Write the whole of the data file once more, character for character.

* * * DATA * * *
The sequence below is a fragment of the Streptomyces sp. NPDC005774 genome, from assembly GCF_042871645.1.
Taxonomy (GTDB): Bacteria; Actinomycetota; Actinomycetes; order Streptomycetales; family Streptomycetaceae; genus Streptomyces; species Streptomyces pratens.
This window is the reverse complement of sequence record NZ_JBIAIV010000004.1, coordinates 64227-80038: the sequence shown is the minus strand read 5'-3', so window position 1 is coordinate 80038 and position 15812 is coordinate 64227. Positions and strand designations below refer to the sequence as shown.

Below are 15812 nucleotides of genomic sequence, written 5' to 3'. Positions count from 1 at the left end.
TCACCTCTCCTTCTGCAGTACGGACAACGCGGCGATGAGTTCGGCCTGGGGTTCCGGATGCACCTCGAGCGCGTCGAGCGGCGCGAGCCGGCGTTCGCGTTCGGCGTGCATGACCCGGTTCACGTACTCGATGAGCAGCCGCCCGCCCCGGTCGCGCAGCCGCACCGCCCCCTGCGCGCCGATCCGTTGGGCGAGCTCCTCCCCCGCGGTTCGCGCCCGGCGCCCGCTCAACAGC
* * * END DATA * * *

The sequence below is a fragment of the Streptomyces sp. NPDC005774 genome, from assembly GCF_042871645.1.
Taxonomy (GTDB): Bacteria; Actinomycetota; Actinomycetes; order Streptomycetales; family Streptomycetaceae; genus Streptomyces; species Streptomyces pratens.
This window is the reverse complement of sequence record NZ_JBIAIV010000004.1, coordinates 64227-80038: the sequence shown is the minus strand read 5'-3', so window position 1 is coordinate 80038 and position 15812 is coordinate 64227. Positions and strand designations below refer to the sequence as shown.

Below are 15812 nucleotides of genomic sequence, written 5' to 3'. Positions count from 1 at the left end.
TCACCTCTCCTTCTGCAGTACGGACAACGCGGCGATGAGTTCGGCCTGGGGTTCCGGATGCACCTCGAGCGCGTCGAGCGGCGCGAGCCGGCGTTCGCGTTCGGCGTGCATGACCCGGTTCACGTACTCGATGAGCAGCCGCCCGCCCCGGTCGCGCAGCCGCACCGCCCCCTGCGCGCCGATCCGTTGGGCGAGCTCCTCCCCCGCGGTTCGCGCCCGGCGCCCGCTCAACAGC